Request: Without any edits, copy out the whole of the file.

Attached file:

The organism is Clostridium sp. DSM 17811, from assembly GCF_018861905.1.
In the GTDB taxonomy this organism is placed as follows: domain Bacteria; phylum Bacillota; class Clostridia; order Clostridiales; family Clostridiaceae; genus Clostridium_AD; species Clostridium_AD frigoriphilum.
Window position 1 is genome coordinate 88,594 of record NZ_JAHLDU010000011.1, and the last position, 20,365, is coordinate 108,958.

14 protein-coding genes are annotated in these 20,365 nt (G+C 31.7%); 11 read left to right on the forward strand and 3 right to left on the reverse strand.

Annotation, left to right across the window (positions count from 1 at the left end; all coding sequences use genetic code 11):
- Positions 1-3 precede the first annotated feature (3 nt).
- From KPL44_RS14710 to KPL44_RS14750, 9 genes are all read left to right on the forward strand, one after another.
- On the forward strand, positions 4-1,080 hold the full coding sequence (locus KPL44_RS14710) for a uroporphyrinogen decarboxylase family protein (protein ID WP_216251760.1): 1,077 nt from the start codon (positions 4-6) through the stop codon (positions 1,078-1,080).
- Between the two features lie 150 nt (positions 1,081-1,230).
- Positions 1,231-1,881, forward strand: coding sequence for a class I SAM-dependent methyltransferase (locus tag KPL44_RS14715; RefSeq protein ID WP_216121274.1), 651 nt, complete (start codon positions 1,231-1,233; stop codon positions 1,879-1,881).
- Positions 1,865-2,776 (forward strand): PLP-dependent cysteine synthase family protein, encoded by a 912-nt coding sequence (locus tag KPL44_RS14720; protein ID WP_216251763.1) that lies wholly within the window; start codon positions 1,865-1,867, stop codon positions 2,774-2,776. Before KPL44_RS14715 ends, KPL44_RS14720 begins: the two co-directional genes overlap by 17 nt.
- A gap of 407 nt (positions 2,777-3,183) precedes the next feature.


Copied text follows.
The organism is Clostridium sp. DSM 17811, from assembly GCF_018861905.1.
In the GTDB taxonomy this organism is placed as follows: domain Bacteria; phylum Bacillota; class Clostridia; order Clostridiales; family Clostridiaceae; genus Clostridium_AD; species Clostridium_AD frigoriphilum.
Window position 1 is genome coordinate 88,594 of record NZ_JAHLDU010000011.1, and the last position, 20,365, is coordinate 108,958.

14 protein-coding genes are annotated in these 20,365 nt (G+C 31.7%); 11 read left to right on the forward strand and 3 right to left on the reverse strand.

Annotation, left to right across the window (positions count from 1 at the left end; all coding sequences use genetic code 11):
- Positions 1-3 precede the first annotated feature (3 nt).
- From KPL44_RS14710 to KPL44_RS14750, 9 genes are all read left to right on the forward strand, one after another.
- On the forward strand, positions 4-1,080 hold the full coding sequence (locus KPL44_RS14710) for a uroporphyrinogen decarboxylase family protein (protein ID WP_216251760.1): 1,077 nt from the start codon (positions 4-6) through the stop codon (positions 1,078-1,080).
- Between the two features lie 150 nt (positions 1,081-1,230).
- Positions 1,231-1,881, forward strand: coding sequence for a class I SAM-dependent methyltransferase (locus tag KPL44_RS14715; RefSeq protein ID WP_216121274.1), 651 nt, complete (start codon positions 1,231-1,233; stop codon positions 1,879-1,881).
- Positions 1,865-2,776 (forward strand): PLP-dependent cysteine synthase family protein, encoded by a 912-nt coding sequence (locus tag KPL44_RS14720; protein ID WP_216251763.1) that lies wholly within the window; start codon positions 1,865-1,867, stop codon positions 2,774-2,776. Before KPL44_RS14715 ends, KPL44_RS14720 begins: the two co-directional genes overlap by 17 nt.
- A gap of 407 nt (positions 2,777-3,183) precedes the next feature.